What's it like to live in a design laboratory?
Local furniture craftsman David Wiesand knows. He created one at his Mount Vernon home, spending years renovating the historic property and trying out a variety of decor and styles.
The finished space — he continues to tweak — is featured in the Maryland House and Garden Pilgrimage that begins Sunday in the downtown Baltimore neighborhood.
Now in its 74th year, the tour features more than 50 houses, gardens, farms, churches and historic sites throughout Maryland, with proceeds going to support a variety of preservation projects.
Before Wiesand purchased it in 1999, the 1855 residence had been converted to commercial use and became variously a Hupmobile auto dealership, a Squirt bottling plant and home of the Reliable Tire Co.
Originally, Wiesand intended only to renovate the street level for his custom furniture business, McLain Wiesand.
"The building had lots of structural damage — the floors were hanging by a thread, the stairs were failing, and much of the roof was rotting or had caved in," says Wiesand.
The first task was to make the building structurally sound — jacking up the ceiling and adding a steel beam and lally columns before creating a storefront, furniture workshop and small office.
With the structural work completed, Wiesand began to explore the the second and third floors, "stripping wallpaper and cleaning up to see what was there, what I could work with, what could be replicated, what needed to be replaced," he says. By 2005, those explorations prompted a decision — he would renovate the second and third floors, converting them back to residential space.
With the exception of mechanical systems, electric and plumbing, Wiesand, a self-taught woodworker and welder, did most of the work himself, often relying on some assistance from his children as well as from craftsmen and artisans employed at McLain Wiesand.
Although the condition of the rooms was borderline disastrous, Wiesand approached the project with optimism.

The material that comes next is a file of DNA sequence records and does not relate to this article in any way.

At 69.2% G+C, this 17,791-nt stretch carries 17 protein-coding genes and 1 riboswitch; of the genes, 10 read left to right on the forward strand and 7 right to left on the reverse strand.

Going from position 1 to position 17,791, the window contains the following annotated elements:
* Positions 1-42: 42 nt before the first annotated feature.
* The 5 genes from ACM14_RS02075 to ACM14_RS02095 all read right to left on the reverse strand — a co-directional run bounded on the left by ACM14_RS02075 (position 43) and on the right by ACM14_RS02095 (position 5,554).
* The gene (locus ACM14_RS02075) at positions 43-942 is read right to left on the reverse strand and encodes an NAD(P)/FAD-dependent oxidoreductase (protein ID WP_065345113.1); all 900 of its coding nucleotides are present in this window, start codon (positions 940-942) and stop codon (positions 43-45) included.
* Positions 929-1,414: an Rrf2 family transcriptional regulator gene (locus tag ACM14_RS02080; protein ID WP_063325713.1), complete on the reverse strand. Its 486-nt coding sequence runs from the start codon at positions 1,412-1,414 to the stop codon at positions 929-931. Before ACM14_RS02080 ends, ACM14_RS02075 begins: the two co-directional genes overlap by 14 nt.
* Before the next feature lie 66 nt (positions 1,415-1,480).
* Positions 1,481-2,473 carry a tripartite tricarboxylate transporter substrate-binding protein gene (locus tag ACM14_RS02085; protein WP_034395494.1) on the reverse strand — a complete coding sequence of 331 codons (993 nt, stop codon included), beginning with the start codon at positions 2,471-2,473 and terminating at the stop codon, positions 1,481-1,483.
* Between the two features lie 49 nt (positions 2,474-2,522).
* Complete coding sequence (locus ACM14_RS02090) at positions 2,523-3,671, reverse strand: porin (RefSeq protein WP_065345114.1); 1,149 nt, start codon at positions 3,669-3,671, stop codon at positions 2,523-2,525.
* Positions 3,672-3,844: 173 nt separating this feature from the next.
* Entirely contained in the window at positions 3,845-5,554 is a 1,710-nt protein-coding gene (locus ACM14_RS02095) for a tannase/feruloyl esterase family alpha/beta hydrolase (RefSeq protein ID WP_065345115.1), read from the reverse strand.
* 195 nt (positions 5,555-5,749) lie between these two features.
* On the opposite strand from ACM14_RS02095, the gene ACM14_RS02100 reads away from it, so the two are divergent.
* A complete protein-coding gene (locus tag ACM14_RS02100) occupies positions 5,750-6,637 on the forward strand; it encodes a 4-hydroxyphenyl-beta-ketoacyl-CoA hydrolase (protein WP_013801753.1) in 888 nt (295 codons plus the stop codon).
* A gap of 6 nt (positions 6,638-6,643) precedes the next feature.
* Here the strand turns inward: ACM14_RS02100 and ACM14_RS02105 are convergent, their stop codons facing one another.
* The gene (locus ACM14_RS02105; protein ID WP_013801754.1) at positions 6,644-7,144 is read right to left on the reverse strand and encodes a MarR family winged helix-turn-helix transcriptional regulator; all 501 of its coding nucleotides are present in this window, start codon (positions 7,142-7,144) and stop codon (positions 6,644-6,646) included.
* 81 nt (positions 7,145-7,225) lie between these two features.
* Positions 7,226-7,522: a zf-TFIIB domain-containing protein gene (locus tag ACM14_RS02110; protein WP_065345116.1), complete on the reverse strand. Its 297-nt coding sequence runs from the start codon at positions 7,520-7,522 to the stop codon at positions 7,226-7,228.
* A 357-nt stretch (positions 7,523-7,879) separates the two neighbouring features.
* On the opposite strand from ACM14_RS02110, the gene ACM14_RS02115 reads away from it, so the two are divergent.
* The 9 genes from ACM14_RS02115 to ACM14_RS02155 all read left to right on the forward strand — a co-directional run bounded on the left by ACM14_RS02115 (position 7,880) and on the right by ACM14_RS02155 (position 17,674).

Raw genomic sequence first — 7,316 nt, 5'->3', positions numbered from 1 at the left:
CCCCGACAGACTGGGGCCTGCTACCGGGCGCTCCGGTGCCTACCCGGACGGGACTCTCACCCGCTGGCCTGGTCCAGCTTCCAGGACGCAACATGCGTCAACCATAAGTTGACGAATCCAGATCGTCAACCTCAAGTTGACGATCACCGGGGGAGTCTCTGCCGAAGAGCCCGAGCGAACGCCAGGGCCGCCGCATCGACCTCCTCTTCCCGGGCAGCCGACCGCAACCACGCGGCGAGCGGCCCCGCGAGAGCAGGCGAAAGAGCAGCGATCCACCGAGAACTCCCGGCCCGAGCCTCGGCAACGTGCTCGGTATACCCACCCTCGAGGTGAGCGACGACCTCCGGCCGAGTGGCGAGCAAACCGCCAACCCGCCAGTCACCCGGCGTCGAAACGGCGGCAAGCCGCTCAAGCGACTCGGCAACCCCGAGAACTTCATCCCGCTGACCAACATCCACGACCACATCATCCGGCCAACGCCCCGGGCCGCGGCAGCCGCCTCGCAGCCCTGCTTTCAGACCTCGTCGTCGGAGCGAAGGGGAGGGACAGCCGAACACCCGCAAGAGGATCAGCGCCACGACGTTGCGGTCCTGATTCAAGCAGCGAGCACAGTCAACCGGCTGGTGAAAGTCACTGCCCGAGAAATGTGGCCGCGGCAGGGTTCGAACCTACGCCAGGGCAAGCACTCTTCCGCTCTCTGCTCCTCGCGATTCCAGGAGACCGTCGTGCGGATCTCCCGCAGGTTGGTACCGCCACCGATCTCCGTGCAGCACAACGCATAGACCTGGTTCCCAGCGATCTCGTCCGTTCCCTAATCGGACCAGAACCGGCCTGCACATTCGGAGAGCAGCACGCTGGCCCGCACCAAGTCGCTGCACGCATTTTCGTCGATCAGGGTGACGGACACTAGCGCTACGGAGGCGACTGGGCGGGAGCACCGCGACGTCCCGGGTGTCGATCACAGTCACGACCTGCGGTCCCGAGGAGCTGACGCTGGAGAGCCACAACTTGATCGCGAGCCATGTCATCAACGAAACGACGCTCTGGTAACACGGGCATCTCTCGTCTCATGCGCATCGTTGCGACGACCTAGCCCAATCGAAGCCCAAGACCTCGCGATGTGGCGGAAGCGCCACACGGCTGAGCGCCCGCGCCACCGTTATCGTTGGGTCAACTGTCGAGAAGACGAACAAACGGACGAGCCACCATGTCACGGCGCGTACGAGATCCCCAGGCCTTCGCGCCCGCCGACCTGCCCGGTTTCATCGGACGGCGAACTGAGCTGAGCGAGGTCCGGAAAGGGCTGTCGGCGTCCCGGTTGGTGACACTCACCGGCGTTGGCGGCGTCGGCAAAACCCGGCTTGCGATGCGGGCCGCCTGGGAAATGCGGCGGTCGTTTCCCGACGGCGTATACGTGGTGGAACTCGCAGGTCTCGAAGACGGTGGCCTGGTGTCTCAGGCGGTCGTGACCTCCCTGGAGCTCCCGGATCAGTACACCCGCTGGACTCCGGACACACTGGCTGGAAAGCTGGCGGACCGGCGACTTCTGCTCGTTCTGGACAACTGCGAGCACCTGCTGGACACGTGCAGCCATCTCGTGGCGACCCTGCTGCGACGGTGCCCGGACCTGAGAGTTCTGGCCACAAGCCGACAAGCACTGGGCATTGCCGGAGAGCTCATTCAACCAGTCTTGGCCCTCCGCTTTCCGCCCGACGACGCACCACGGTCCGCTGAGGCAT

"One thing I had going for me is that there were no constraints. There was no existing kitchen or bathrooms. I had the shell to define the space, but otherwise the rest was a clean slate," he says.
Wiesand said the first step was to establish a bedroom and a bathroom.
To begin, HVAC, electrical and plumbing contractors updated and installed the major systems all at once, a process that helped define the floor plan.
"The mechanical systems created some limitations," he says. "I didn't want to box in pipes and ducts, so there were only certain places where I could put the kitchen and bathrooms."
With major systems in place, and a floor plan that put his bedroom away from the street and living spaces toward the front of the house, Wiesand began the steady, detailed work.
"The first rooms I focused on were the second-floor front parlor and the brown neoclassical-style TV room. I wanted to get rooms done 100 percent before moving onto the next," says Wiesand.
And so he proceeded, room by room, for three years.
Along the way such elements as missing hardware, millwork and staircase components were either painstakingly recreated or replaced with materials from the Baltimore architectural salvage resource, Second Chance.
Of course, when a structural renovation becomes so epic in proportion, it's easy to focus on the details of construction. But that's just part of the story. For Wiesand, the house evolved in conversation with the things he loves — custom furniture, antiques, art and architectural artifacts.
"Much of the style of the house relates to my collections but also the places I have been. The decor is about re-creating the feeling of favorite places I've traveled," says Wiesand.